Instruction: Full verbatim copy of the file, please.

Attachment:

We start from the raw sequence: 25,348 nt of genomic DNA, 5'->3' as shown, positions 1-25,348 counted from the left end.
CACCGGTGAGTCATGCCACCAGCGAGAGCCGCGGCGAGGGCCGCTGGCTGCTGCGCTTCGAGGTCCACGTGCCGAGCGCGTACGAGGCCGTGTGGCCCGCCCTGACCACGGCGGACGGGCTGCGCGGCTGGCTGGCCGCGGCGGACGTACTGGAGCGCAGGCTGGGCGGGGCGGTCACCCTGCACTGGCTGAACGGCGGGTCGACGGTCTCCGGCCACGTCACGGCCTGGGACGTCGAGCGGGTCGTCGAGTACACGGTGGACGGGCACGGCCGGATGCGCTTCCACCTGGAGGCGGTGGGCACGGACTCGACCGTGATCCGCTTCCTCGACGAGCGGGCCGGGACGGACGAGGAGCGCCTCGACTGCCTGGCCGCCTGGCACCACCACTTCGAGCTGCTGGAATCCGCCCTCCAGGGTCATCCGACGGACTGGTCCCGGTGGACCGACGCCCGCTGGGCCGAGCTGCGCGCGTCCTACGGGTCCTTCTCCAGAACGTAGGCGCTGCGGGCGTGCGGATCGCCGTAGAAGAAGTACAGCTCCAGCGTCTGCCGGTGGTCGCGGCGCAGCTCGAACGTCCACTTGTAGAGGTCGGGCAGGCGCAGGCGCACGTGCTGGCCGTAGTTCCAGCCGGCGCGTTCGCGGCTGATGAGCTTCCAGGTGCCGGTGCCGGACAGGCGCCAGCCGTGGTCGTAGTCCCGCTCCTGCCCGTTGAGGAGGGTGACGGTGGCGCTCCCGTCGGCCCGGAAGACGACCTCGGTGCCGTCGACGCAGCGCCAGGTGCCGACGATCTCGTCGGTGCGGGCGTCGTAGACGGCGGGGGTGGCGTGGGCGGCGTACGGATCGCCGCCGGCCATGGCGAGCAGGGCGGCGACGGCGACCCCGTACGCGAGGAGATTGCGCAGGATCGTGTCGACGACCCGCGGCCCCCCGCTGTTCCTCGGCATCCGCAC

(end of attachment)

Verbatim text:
We start from the raw sequence: 25,348 nt of genomic DNA, 5'->3' as shown, positions 1-25,348 counted from the left end.
CACCGGTGAGTCATGCCACCAGCGAGAGCCGCGGCGAGGGCCGCTGGCTGCTGCGCTTCGAGGTCCACGTGCCGAGCGCGTACGAGGCCGTGTGGCCCGCCCTGACCACGGCGGACGGGCTGCGCGGCTGGCTGGCCGCGGCGGACGTACTGGAGCGCAGGCTGGGCGGGGCGGTCACCCTGCACTGGCTGAACGGCGGGTCGACGGTCTCCGGCCACGTCACGGCCTGGGACGTCGAGCGGGTCGTCGAGTACACGGTGGACGGGCACGGCCGGATGCGCTTCCACCTGGAGGCGGTGGGCACGGACTCGACCGTGATCCGCTTCCTCGACGAGCGGGCCGGGACGGACGAGGAGCGCCTCGACTGCCTGGCCGCCTGGCACCACCACTTCGAGCTGCTGGAATCCGCCCTCCAGGGTCATCCGACGGACTGGTCCCGGTGGACCGACGCCCGCTGGGCCGAGCTGCGCGCGTCCTACGGGTCCTTCTCCAGAACGTAGGCGCTGCGGGCGTGCGGATCGCCGTAGAAGAAGTACAGCTCCAGCGTCTGCCGGTGGTCGCGGCGCAGCTCGAACGTCCACTTGTAGAGGTCGGGCAGGCGCAGGCGCACGTGCTGGCCGTAGTTCCAGCCGGCGCGTTCGCGGCTGATGAGCTTCCAGGTGCCGGTGCCGGACAGGCGCCAGCCGTGGTCGTAGTCCCGCTCCTGCCCGTTGAGGAGGGTGACGGTGGCGCTCCCGTCGGCCCGGAAGACGACCTCGGTGCCGTCGACGCAGCGCCAGGTGCCGACGATCTCGTCGGTGCGGGCGTCGTAGACGGCGGGGGTGGCGTGGGCGGCGTACGGATCGCCGCCGGCCATGGCGAGCAGGGCGGCGACGGCGACCCCGTACGCGAGGAGATTGCGCAGGATCGTGTCGACGACCCGCGGCCCCCCGCTGTTCCTCGGCATCCGCAC